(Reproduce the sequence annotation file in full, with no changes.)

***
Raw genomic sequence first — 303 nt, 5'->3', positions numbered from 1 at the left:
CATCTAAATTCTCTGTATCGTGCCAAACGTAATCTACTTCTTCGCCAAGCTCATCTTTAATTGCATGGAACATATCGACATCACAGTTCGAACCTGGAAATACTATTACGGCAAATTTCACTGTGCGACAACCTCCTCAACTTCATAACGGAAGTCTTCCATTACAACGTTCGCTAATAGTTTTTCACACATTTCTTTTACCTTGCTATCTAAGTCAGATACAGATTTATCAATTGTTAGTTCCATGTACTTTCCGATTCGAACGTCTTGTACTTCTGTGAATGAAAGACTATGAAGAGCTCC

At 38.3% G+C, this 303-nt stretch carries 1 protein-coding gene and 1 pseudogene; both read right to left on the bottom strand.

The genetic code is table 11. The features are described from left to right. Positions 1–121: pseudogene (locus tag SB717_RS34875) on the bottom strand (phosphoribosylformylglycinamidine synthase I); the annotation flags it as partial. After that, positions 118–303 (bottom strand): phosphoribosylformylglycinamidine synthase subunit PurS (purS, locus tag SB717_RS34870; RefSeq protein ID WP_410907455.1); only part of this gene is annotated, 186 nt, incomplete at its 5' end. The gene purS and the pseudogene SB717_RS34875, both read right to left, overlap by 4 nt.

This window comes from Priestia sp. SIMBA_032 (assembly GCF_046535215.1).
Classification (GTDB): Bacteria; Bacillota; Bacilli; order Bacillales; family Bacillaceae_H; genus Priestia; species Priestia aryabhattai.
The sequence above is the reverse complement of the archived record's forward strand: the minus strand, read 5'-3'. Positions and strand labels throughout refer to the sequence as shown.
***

Raw genomic sequence first — 303 nt, 5'->3', positions numbered from 1 at the left:
CATCTAAATTCTCTGTATCGTGCCAAACGTAATCTACTTCTTCGCCAAGCTCATCTTTAATTGCATGGAACATATCGACATCACAGTTCGAACCTGGAAATACTATTACGGCAAATTTCACTGTGCGACAACCTCCTCAACTTCATAACGGAAGTCTTCCATTACAACGTTCGCTAATAGTTTTTCACACATTTCTTTTACCTTGCTATCTAAGTCAGATACAGATTTATCAATTGTTAGTTCCATGTACTTTCCGATTCGAACGTCTTGTACTTCTGTGAATGAAAGACTATGAAGAGCTCC

At 38.3% G+C, this 303-nt stretch carries 1 protein-coding gene and 1 pseudogene; both read right to left on the bottom strand.

The genetic code is table 11. The features are described from left to right. Positions 1–121: pseudogene (locus tag SB717_RS34875) on the bottom strand (phosphoribosylformylglycinamidine synthase I); the annotation flags it as partial. After that, positions 118–303 (bottom strand): phosphoribosylformylglycinamidine synthase subunit PurS (purS, locus tag SB717_RS34870; RefSeq protein ID WP_410907455.1); only part of this gene is annotated, 186 nt, incomplete at its 5' end. The gene purS and the pseudogene SB717_RS34875, both read right to left, overlap by 4 nt.

This window comes from Priestia sp. SIMBA_032 (assembly GCF_046535215.1).
Classification (GTDB): Bacteria; Bacillota; Bacilli; order Bacillales; family Bacillaceae_H; genus Priestia; species Priestia aryabhattai.
The sequence above is the reverse complement of the archived record's forward strand: the minus strand, read 5'-3'. Positions and strand labels throughout refer to the sequence as shown.